5 Food Waste Myths Debunked
A whopping 1/3 of the world’s food is wasted each year – that’s 1.3 billion tons! Much of this food is wasted because of pesky little food myths that we’ve taken to be true. No one wants to waste food but these myths have distorted our perception of what is “okay” and “not okay” to eat. This wastage is a leading global issue because millions of people are struggling with food insecurity, and it is a waste of both precious natural resources and your own hard earned money. We have got to change our habits if we want to make a difference, so let’s start by squashing the top 5 most common food waste myths:
FOOD WASTE MYTH 1:
“It will decompose after I dump it”
Most people don’t think about what happens to food after they throw it away. When they do think about it, many come to the conclusion that food will disintegrate into the ground, right? Actually, that assumption is wrong and a big food waste myth!
A banana peel in a landfill will still be a banana peel in 10 years. When food waste is sent to a landfill it decomposes without air (anaerobically), and this releases methane which is a 20 TIMES more potent greenhouse gas than carbon dioxide.
Food waste in landfills is a huge problem that is only getting worse; it is overcrowding American landfills, with each American on average producing over 200 pounds of food waste each year. But worry not, there is a much better option for diverting your food waste…
FOOD WASTE MYTH 2:
“The only way I can recycle food waste is by composting it”
Composting is a great option for recycling food scraps, but few people have the time, space, or knowledge to successfully maintain a compost pile. Additionally, compost piles can give your backyard a funny smell and attract small animals and insects. Some cities and counties offer curbside pickup of compost, but the garbage truck routes make this process carbon intensive; moreover, the effectiveness and safety of large-scale composting facilities are still under investigation.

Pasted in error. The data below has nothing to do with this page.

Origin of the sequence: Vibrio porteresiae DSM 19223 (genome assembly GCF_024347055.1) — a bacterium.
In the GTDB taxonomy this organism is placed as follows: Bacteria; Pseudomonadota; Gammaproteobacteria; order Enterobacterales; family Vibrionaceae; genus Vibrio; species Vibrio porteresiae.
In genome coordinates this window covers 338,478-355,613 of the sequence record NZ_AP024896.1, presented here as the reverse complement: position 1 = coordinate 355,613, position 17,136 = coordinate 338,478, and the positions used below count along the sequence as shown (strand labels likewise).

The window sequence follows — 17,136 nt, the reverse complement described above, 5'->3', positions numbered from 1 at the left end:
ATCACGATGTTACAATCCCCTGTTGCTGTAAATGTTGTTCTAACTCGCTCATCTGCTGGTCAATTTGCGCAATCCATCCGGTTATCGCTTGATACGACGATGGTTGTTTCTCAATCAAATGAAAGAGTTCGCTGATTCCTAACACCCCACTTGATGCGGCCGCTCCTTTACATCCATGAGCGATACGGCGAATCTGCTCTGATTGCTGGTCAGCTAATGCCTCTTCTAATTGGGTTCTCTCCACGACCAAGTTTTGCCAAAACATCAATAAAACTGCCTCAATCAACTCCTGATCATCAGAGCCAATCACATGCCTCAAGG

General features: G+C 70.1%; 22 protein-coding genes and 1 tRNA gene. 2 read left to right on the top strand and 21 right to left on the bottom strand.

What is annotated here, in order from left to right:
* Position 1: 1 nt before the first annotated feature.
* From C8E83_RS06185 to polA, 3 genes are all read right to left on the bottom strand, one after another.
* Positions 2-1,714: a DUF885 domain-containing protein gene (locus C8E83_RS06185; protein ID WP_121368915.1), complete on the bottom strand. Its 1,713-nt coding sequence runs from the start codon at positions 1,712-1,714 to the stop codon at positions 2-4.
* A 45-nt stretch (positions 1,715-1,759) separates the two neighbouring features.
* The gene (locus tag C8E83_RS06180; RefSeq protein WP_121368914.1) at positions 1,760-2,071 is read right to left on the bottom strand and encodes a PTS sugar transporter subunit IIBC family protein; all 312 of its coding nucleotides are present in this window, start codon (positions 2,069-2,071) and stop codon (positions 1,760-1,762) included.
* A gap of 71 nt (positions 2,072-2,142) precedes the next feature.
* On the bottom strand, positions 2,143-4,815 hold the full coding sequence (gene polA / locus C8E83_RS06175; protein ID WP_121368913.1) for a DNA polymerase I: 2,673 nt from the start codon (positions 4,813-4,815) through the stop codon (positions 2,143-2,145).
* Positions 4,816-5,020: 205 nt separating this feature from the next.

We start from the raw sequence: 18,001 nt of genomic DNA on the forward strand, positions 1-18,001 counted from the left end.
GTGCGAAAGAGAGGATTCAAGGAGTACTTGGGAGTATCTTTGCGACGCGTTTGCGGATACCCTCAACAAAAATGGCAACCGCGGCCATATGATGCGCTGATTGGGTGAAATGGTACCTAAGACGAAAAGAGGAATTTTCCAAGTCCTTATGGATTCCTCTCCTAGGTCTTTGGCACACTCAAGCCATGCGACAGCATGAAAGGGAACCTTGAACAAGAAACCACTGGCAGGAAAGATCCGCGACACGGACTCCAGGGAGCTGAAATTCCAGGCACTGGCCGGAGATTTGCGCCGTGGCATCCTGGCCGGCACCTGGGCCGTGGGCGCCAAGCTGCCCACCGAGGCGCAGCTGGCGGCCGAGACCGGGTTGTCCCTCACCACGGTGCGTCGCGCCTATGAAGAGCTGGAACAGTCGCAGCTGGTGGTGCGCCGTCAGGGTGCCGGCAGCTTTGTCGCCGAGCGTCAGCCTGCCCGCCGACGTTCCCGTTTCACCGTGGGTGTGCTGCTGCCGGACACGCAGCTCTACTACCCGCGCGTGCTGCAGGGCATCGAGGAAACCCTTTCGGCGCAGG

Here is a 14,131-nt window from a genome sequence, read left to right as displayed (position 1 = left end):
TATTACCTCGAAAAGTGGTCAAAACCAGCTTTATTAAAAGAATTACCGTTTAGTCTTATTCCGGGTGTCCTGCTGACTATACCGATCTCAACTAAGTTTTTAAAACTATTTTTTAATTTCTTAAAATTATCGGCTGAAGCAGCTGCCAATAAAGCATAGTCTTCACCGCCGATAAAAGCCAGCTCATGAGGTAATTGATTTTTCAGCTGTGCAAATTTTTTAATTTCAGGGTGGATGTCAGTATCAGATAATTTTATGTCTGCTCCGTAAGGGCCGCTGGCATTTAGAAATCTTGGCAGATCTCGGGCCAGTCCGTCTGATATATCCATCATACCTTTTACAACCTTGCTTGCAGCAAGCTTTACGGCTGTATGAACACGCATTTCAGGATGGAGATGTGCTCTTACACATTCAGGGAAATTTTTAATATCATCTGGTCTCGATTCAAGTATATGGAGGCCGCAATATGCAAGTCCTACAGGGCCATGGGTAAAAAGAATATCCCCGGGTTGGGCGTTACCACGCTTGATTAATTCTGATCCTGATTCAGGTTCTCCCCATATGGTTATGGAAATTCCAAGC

The truth is that composting is not your only, and definitely not your best, option! Biodigesters bring a whole new meaning to your food “waste.” Biogas appliances such as the critically-acclaimed HomeBiogas system are affordable and compact enough to fit in your backyard. With HomeBiogas, you input your leftover or expired food (and even animal manure) and within a few hours, you will have rich, organic liquid fertilizer and COOKING GAS. That’s right, HomeBiogas produces clean, renewable cooking gas for your stovetop so that you can say goodbye to dirty fossil fuels and food waste at the same time. The HomeBiogas backyard appliance is far more cleaner, quicker, and efficient than composting.
FOOD WASTE MYTH 3:
“You can’t eat food past the expiration date”
Confusion over expiration dates causes 9 out of 10 Americans to throw away good food, according to a survey by the Food Marketing Institute. This means that every household wastes hundreds of dollars each year!
For consumers, the ‘Use-By’ date printed on food products is considered an indication of the food’s safety… In reality, it’s not. The ‘Dating Game’ report by the Natural Resources Defense Council (NRDC) explains that date labels have little to do with when food actually goes bad.
The NRDC states:
“All those dates on food products — sell by, use by, best before — almost none of those dates indicate the safety of food, and generally speaking, they’re not regulated in the way many people believe.”